A depositary bank or collecting bank that destroys all original checks after truncation may incur additional risk, as it may not be able to overcome the presumption of alteration. The Board expects the additional risk to be minimal. According to Federal Reserve data, only 0.015% of forward items collected through the Reserve Banks were returned due to a claim of alteration or forgery in March 2018. The Board expects depositary banks and collecting banks to weigh the costs and benefits of destroying or retaining original checks, such as for large dollar amounts, so that the presumption of alteration will not apply. In their roles as paying banks, however, those same banks could benefit from the presumption. Additionally, a depositary bank that permits remote deposit capture may also incur additional risk, as it may not be able to obtain the original check to overcome the presumption of alteration. The Board expects depositary banks to examine their protocols for remote deposit capture, such as limiting the amount of money that may be deposited remotely. The Board expects that depository institutions will benefit from a uniform rule when there is an absence of evidence over whether a check has been altered or forged and may have reduced litigation and dispute resolution costs. The Board does not expect the rule to have a significant economic impact on a substantial number of small entities.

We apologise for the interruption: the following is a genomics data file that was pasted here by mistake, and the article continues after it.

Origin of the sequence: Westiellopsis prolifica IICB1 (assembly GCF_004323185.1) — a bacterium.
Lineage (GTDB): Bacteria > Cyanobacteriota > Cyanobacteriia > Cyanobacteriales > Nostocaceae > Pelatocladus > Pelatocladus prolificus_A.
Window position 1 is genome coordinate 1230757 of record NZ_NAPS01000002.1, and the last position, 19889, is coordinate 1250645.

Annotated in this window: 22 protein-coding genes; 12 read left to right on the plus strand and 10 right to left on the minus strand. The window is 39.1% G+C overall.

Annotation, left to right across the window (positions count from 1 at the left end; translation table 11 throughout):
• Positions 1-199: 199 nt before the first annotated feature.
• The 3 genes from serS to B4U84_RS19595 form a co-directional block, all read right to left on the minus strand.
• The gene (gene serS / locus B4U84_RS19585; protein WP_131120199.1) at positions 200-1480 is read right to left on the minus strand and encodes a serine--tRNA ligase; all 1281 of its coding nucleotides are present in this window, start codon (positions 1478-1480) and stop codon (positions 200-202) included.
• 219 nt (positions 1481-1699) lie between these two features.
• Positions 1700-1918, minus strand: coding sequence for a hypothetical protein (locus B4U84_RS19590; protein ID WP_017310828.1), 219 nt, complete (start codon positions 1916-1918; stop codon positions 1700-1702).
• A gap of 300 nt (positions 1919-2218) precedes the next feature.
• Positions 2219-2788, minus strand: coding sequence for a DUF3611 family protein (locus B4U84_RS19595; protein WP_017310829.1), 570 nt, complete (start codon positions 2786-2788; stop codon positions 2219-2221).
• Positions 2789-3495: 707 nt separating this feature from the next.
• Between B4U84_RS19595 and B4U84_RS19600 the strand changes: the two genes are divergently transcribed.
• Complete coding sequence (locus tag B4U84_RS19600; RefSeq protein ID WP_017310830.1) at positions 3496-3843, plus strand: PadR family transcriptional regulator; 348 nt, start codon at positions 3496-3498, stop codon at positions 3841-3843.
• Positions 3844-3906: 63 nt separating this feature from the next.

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List of Subjects in 12 CFR Part 229

  • Banks
  • Banking
  • Federal Reserve System
  • Reporting and recordkeeping requirements
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Authority and Issuance

For the reasons set forth in the preamble, the Board to amends 12 CFR part 229 as follows:

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PART 229—AVAILABILITY OF FUNDS AND COLLECTION OF CHECKS (REGULATION CC)

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1. The authority citation for part 229 continues to read as follows:

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Authority: 12 U.S.C. 4001-4010, 12 U.S.C. 5001-5018.

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Subpart C—Collection of Checks

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2. In § 229.38, paragraph (i) is added to read as follows:

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Liability.